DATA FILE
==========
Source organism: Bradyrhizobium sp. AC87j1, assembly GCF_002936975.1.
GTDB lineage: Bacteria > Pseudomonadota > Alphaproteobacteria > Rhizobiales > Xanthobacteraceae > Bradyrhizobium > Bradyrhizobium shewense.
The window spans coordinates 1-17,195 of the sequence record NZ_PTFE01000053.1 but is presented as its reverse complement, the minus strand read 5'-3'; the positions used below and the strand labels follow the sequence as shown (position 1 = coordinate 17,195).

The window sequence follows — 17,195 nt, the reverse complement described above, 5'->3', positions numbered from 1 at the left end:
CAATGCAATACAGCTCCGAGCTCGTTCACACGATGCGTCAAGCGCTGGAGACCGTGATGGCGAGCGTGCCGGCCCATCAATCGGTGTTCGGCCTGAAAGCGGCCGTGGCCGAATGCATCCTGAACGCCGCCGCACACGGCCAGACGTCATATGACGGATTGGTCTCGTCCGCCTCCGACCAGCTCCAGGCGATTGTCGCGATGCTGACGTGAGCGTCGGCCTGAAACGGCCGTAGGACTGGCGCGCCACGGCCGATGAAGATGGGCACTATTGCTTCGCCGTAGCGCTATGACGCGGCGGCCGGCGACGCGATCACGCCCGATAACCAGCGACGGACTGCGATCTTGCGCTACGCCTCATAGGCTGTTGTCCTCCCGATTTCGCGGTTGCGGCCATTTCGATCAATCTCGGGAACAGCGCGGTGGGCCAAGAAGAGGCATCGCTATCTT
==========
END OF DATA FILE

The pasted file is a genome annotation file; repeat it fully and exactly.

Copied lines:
Source organism: Bradyrhizobium sp. AC87j1, assembly GCF_002936975.1.
GTDB lineage: Bacteria > Pseudomonadota > Alphaproteobacteria > Rhizobiales > Xanthobacteraceae > Bradyrhizobium > Bradyrhizobium shewense.
The window spans coordinates 1-17,195 of the sequence record NZ_PTFE01000053.1 but is presented as its reverse complement, the minus strand read 5'-3'; the positions used below and the strand labels follow the sequence as shown (position 1 = coordinate 17,195).

The window sequence follows — 17,195 nt, the reverse complement described above, 5'->3', positions numbered from 1 at the left end:
CAATGCAATACAGCTCCGAGCTCGTTCACACGATGCGTCAAGCGCTGGAGACCGTGATGGCGAGCGTGCCGGCCCATCAATCGGTGTTCGGCCTGAAAGCGGCCGTGGCCGAATGCATCCTGAACGCCGCCGCACACGGCCAGACGTCATATGACGGATTGGTCTCGTCCGCCTCCGACCAGCTCCAGGCGATTGTCGCGATGCTGACGTGAGCGTCGGCCTGAAACGGCCGTAGGACTGGCGCGCCACGGCCGATGAAGATGGGCACTATTGCTTCGCCGTAGCGCTATGACGCGGCGGCCGGCGACGCGATCACGCCCGATAACCAGCGACGGACTGCGATCTTGCGCTACGCCTCATAGGCTGTTGTCCTCCCGATTTCGCGGTTGCGGCCATTTCGATCAATCTCGGGAACAGCGCGGTGGGCCAAGAAGAGGCATCGCTATCTT